My notes on a webinar I was at by Howard Rheingold on 29/03/2011.
Twitter hashtag: #smuni

About Howard Rheingold
Howard is an expert in social media. He initially began teaching social media issues by using social media because there wasn’t much theorising about it going at the university he worked for.
Twitter: @hrheingold
Video Blog:

Howard began teaching using social media in 2006. He used wikis, an e-forum, Drupal blogs and lots of different apps to teach. Using a number of different applications to do something is a very Web 2.0 way of doing things, no single program does everything.
From the initial teaching, feedback complained about the multiple logons and passwords to do anything, and the need to mix and match the media to accomplish tasks.
Howard experimented with Drupal to see if he could design a uniform interface for the products. He entered a competition from HASTAC and won a cash award to pay a Drupal programmer to develop a social media classroom that was free and open source. From this came The Social Media Classroom (

The Social Media Classroom
The website contains information on how to download and install the Social Media Classroom (which includes a Drupal installation), how to get a hosted installation and instructions on how to use it.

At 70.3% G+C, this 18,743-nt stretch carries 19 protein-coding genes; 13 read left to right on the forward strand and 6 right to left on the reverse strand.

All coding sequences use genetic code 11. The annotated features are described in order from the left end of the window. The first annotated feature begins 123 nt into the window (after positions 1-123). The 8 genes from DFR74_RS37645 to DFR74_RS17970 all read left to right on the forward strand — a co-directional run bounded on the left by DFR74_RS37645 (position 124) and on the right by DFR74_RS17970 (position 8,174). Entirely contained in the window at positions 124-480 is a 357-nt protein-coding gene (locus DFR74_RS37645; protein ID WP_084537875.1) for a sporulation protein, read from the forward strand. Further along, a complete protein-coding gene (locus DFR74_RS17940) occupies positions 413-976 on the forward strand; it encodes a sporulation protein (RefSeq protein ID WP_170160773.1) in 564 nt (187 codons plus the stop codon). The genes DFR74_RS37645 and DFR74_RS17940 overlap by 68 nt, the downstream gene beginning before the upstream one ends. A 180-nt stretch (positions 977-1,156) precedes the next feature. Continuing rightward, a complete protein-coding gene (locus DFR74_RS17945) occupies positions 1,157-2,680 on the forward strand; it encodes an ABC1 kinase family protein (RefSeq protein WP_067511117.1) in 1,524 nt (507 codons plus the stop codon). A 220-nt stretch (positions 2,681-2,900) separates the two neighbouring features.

The website links to a number of participatory media lesson plans. Howard attempted to document his teaching so other educators could introduce what he had. His idea for lessons is to build a conversation around topics, not just teach at them during class and then force them to regurgitate during tests.

For teaching using the Social Media Classroom, things like the syllabus and learning expectations are placed into a wiki. This wiki is enhanced by staff.
In 2008 a page was created with chat services for student feedback. Nowadays, twitter is used and chat is considered archaic. The chat page was replaced with a page on mind maps.
The most exciting part of the project was that students were telling each other what was happening with them, and thus they collaborated more. Because of this, there were more opportunities for inquiry and collaborative learning.
Student-centric ideas are not new; there has been a lot of theory around this in the past. Social media has made it much easier to put this theory into practice.
The teaching centres around students inquiring about the facts, rather than just acquiring them.

After asking for feedback on his teaching methods, students said they’d rather do presentations towards the start of semester instead of at the end. Students were deemed ‘co-teachers’ for that lesson. Themes were written up at the start of the course and students were asked to cluster around a particular theme that attracted them. These groups became the ‘co-teaching groups’. He explained that 99% of the course was about cooperation and 1% was about competition.
Each tean was asked to do a 5 minute media presentation that utilised anything except MS Powerpoint.
Co-teaching teams would then make a mindmap of their presentation and this would be presented at the beginning of the next session.